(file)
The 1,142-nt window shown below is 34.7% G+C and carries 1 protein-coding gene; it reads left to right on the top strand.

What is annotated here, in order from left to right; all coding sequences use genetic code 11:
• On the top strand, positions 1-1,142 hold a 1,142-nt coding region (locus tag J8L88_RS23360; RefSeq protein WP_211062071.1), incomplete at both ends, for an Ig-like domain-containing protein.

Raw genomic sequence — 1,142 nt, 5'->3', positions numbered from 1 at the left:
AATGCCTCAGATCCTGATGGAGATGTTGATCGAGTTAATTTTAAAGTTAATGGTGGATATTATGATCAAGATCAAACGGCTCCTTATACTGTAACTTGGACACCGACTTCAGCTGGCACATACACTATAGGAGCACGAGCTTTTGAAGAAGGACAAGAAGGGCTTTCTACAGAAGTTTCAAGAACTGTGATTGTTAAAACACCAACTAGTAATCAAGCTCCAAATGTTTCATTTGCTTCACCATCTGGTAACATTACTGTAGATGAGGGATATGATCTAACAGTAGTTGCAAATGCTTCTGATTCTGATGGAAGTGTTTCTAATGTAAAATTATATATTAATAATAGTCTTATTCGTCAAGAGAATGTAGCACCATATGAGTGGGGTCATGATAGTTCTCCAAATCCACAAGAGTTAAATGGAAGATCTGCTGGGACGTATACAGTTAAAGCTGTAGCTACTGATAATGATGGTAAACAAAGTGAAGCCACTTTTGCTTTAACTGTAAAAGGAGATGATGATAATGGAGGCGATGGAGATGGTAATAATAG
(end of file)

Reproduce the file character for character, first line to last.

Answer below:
The 1,142-nt window shown below is 34.7% G+C and carries 1 protein-coding gene; it reads left to right on the top strand.

What is annotated here, in order from left to right; all coding sequences use genetic code 11:
• On the top strand, positions 1-1,142 hold a 1,142-nt coding region (locus tag J8L88_RS23360; RefSeq protein WP_211062071.1), incomplete at both ends, for an Ig-like domain-containing protein.

Raw genomic sequence — 1,142 nt, 5'->3', positions numbered from 1 at the left:
AATGCCTCAGATCCTGATGGAGATGTTGATCGAGTTAATTTTAAAGTTAATGGTGGATATTATGATCAAGATCAAACGGCTCCTTATACTGTAACTTGGACACCGACTTCAGCTGGCACATACACTATAGGAGCACGAGCTTTTGAAGAAGGACAAGAAGGGCTTTCTACAGAAGTTTCAAGAACTGTGATTGTTAAAACACCAACTAGTAATCAAGCTCCAAATGTTTCATTTGCTTCACCATCTGGTAACATTACTGTAGATGAGGGATATGATCTAACAGTAGTTGCAAATGCTTCTGATTCTGATGGAAGTGTTTCTAATGTAAAATTATATATTAATAATAGTCTTATTCGTCAAGAGAATGTAGCACCATATGAGTGGGGTCATGATAGTTCTCCAAATCCACAAGAGTTAAATGGAAGATCTGCTGGGACGTATACAGTTAAAGCTGTAGCTACTGATAATGATGGTAAACAAAGTGAAGCCACTTTTGCTTTAACTGTAAAAGGAGATGATGATAATGGAGGCGATGGAGATGGTAATAATAG